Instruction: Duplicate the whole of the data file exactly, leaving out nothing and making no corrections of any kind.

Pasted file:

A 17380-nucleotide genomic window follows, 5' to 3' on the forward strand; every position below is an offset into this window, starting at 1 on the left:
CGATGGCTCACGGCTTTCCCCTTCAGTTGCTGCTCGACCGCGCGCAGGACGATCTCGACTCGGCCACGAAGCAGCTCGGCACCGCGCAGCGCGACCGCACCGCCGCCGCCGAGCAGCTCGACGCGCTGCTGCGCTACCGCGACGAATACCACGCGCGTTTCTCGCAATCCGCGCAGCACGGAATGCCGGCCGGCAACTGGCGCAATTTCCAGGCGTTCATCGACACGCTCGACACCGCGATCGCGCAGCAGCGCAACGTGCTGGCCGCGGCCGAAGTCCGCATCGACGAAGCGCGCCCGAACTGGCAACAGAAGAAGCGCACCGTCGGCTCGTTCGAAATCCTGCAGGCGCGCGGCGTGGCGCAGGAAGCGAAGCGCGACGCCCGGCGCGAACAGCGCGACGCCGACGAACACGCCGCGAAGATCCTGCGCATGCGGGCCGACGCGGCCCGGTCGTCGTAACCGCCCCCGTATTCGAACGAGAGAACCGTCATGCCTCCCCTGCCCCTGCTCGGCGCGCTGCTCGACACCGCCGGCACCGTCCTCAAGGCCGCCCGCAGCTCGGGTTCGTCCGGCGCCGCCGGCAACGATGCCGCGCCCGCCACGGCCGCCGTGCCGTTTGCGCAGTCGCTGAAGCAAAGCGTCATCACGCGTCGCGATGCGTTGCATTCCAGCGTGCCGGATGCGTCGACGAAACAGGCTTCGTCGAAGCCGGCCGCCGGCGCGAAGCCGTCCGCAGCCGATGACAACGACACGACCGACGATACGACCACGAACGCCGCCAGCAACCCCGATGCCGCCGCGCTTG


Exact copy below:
A 17380-nucleotide genomic window follows, 5' to 3' on the forward strand; every position below is an offset into this window, starting at 1 on the left:
CGATGGCTCACGGCTTTCCCCTTCAGTTGCTGCTCGACCGCGCGCAGGACGATCTCGACTCGGCCACGAAGCAGCTCGGCACCGCGCAGCGCGACCGCACCGCCGCCGCCGAGCAGCTCGACGCGCTGCTGCGCTACCGCGACGAATACCACGCGCGTTTCTCGCAATCCGCGCAGCACGGAATGCCGGCCGGCAACTGGCGCAATTTCCAGGCGTTCATCGACACGCTCGACACCGCGATCGCGCAGCAGCGCAACGTGCTGGCCGCGGCCGAAGTCCGCATCGACGAAGCGCGCCCGAACTGGCAACAGAAGAAGCGCACCGTCGGCTCGTTCGAAATCCTGCAGGCGCGCGGCGTGGCGCAGGAAGCGAAGCGCGACGCCCGGCGCGAACAGCGCGACGCCGACGAACACGCCGCGAAGATCCTGCGCATGCGGGCCGACGCGGCCCGGTCGTCGTAACCGCCCCCGTATTCGAACGAGAGAACCGTCATGCCTCCCCTGCCCCTGCTCGGCGCGCTGCTCGACACCGCCGGCACCGTCCTCAAGGCCGCCCGCAGCTCGGGTTCGTCCGGCGCCGCCGGCAACGATGCCGCGCCCGCCACGGCCGCCGTGCCGTTTGCGCAGTCGCTGAAGCAAAGCGTCATCACGCGTCGCGATGCGTTGCATTCCAGCGTGCCGGATGCGTCGACGAAACAGGCTTCGTCGAAGCCGGCCGCCGGCGCGAAGCCGTCCGCAGCCGATGACAACGACACGACCGACGATACGACCACGAACGCCGCCAGCAACCCCGATGCCGCCGCGCTTG